Yes, she has to draw you a picture.
Since our #FutureChat of Friday (15th May), we’ve had the news that illustrators Axel Scheffler, Chris Riddell, Birgitta Sif, and others — including the irrepressible Sarah McIntyre — are among contributors featured in a new book, Creatures, to be published by Macmillan Children’s Books in September. As our colleague at The BooksellerCharlotte Eyre writes:
Stephanie Barton, publisher at the 0-6 division at MCB, said the book “holds up a central truth about storytelling and about visual literacy” because it entices children to create and communicate through drawing. “Children are not only in on the visual jokes but they provide the visual punchlines,” she said. “The format of the book is key because it lies flat so children can really concentrate on their drawing without breaking the spine of the book.”
Eyre adds: “The book will also highlight the importance of illustrators.”
And what an odd thing — not that Eyre would write it but that she would have to. It’s like the Pope coming out for peace. Could there be a more obvious no-brainer than the importance of illustrators? Good on Macmillan for highlighting it, yes. Sad that someone might have to.
Publishing has suffered many embarrassments in recent years — from its bad pay and contracts for writers to protracted production schedules and a perceived resistance to the inevitable arrival of digital reality. Wouldn’t you think that crediting its illustrators, maybe even championing its illustrators, would be an obvious course of action?
The mechanics of the problem — otherwise known as the cost factor — is that metadata entry and tracking aren’t being handled with consistency or standards. In Nielsen calls for debate over crediting illustrators, Eyre writes:
Andre Breedt, director of Nielsen’s UK book research arm, said he would love to be able to create an illustrators’ chart but added that the industry needed to agree on when and how illustrators should be credited. Currently, this is a manual process…Most publishers—including Penguin, Egmont, Nosy Crow and Little Tiger Press—were keen to stress that they always credit illustrators, especially when it comes to picture books, and many input data about illustrators into a software programme (Penguin uses Biblio, for example) which feeds into Nielsen. However, unless an illustrator is listed in the author field, the record may not show on BookScan.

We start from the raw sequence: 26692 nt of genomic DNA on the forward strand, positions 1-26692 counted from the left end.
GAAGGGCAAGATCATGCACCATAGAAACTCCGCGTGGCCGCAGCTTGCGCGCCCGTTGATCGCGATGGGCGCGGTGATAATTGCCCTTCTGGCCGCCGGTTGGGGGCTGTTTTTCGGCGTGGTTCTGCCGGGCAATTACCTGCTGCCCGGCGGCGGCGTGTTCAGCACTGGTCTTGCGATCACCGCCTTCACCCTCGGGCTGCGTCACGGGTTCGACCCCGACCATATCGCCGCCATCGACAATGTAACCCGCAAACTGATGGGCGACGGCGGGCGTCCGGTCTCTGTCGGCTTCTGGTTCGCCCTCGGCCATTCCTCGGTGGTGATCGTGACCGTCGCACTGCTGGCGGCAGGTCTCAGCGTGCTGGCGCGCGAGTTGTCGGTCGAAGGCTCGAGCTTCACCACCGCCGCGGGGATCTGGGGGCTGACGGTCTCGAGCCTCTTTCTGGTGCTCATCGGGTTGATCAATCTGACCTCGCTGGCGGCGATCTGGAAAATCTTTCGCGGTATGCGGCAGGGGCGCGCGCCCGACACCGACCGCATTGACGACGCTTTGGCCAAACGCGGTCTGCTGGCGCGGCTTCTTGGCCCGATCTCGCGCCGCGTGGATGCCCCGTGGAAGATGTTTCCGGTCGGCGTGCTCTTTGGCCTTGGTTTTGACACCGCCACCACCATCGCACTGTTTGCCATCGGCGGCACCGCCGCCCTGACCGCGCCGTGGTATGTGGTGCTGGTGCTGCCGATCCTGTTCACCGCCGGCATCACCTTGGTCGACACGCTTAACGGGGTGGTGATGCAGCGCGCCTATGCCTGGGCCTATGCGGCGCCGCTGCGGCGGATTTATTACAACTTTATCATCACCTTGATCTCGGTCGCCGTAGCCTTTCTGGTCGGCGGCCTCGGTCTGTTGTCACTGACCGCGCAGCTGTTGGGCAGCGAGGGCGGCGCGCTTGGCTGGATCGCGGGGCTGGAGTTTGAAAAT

In fact, it sounds as if any publisher (no surprise here) will say that crediting illustrators is important. Of course. These are good folks. But the corporate stance may differ: without going to the expense of reforming data-input so that software-standardisation delivers that information uniformly, how earnest is publishing’s support? The world may not believe “Oh, it’s a software problem.” Maybe it looks like publishers being awful to illustrators.
Breedt to Eyre:
“It would be good for the industry to have a debate about this because there is a lot more complexity to it than people realise. We would like to work with the industry to create a chart of illustrators or illustrated titles.”
The readers who love illustraters best may be the ones who count the most: young ones. Publishing understands that young readers are turning to video, TV, gaming, and other digital enticements, turning away from the custom and habit of immersive text. Can we not see the work of illustrators as one of publishing’s best investments in the battle for the imaginations of potential lifelong readers?
Accordingly, the picture that McIntyre has drawn for her publishing colleagues wings its stubby way high above the fear that publishing has a streak of mean-spirited negligence. Taken along with publishing’s past apparent condescension to authors — the indispensable creative core — and what critics say is its zeal for pouring resources into blockbusters that eclipse its own most worthy work, it’s hard for some to think that there haven’t been, in the past, some unconscionable players at the helm. But where McIntyre — whose Dinosaur Police is out this month from Scholastic in the UK and US — points her pen is at the market rationale, with her hashtagged slogan #PicturesMeanBusiness.
She’s right. She’s also giddy. Or plays herself to be. (Hey, it works with the kids, right?) All I’d say if I were asked — and no, I haven’t been — is that I would’t throw too much chiffon at such an ugly fact as a failure to establish cooperative standards that permit proper credit.
UPDATE: McIntyre has answered me since this story first was published with a new illustration on Twitter, “Giddy No More!” and the intenstivied hashtag: #PicturesMeanVerySeriousBusiness. Wouldn’t it be great if everyone in publishing had such a gracious sense of humor?
This goes well beyond just being nice. This goes to corporate leadership and priorities, to systems operations and data-management protocols. In #FutureChat, one participant mentioned that staff re-education might be required. So re-educate them. These fall-throughs can mean lost jobs, lost sales, and lost income, let alone the nasty image of a business that doesn’t care for its own. No wonder some observers might like to see McIntyre’s blue Pegasus kick some horse sense into a few executives. That would be an illustration worth an animated GIF.
It might also make the industry understand that other associated creative workers, including its translators, are to be credited every time, as well, without question, and readily. As author Philip Ardagh said in #FutureChat, “How could ‘Illustrated by Axel Scheffler’ work against me?
By Porter Anderson
The FutureBook: Illustrating a need for publishing reforms: A #FutureChat recap
Read the full post at: TheBookseller.com/futurebook
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